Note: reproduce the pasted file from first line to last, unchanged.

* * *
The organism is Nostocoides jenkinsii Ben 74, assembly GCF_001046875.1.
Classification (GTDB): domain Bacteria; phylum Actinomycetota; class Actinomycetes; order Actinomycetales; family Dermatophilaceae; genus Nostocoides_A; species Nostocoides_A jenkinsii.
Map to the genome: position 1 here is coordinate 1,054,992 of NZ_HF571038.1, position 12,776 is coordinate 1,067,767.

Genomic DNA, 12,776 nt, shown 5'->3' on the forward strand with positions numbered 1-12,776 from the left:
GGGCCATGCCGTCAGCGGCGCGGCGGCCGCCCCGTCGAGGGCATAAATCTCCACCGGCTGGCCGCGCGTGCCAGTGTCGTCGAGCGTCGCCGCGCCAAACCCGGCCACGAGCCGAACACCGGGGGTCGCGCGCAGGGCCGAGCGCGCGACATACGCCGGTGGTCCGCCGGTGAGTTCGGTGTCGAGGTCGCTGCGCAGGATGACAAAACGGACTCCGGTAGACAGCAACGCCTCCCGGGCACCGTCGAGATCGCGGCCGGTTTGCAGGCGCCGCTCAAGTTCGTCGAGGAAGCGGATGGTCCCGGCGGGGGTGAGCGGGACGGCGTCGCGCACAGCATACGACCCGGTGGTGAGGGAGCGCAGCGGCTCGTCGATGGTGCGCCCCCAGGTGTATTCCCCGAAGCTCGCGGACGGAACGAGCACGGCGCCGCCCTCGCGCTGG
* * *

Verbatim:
The organism is Nostocoides jenkinsii Ben 74, assembly GCF_001046875.1.
Classification (GTDB): domain Bacteria; phylum Actinomycetota; class Actinomycetes; order Actinomycetales; family Dermatophilaceae; genus Nostocoides_A; species Nostocoides_A jenkinsii.
Map to the genome: position 1 here is coordinate 1,054,992 of NZ_HF571038.1, position 12,776 is coordinate 1,067,767.

Genomic DNA, 12,776 nt, shown 5'->3' on the forward strand with positions numbered 1-12,776 from the left:
GGGCCATGCCGTCAGCGGCGCGGCGGCCGCCCCGTCGAGGGCATAAATCTCCACCGGCTGGCCGCGCGTGCCAGTGTCGTCGAGCGTCGCCGCGCCAAACCCGGCCACGAGCCGAACACCGGGGGTCGCGCGCAGGGCCGAGCGCGCGACATACGCCGGTGGTCCGCCGGTGAGTTCGGTGTCGAGGTCGCTGCGCAGGATGACAAAACGGACTCCGGTAGACAGCAACGCCTCCCGGGCACCGTCGAGATCGCGGCCGGTTTGCAGGCGCCGCTCAAGTTCGTCGAGGAAGCGGATGGTCCCGGCGGGGGTGAGCGGGACGGCGTCGCGCACAGCATACGACCCGGTGGTGAGGGAGCGCAGCGGCTCGTCGATGGTGCGCCCCCAGGTGTATTCCCCGAAGCTCGCGGACGGAACGAGCACGGCGCCGCCCTCGCGCTGG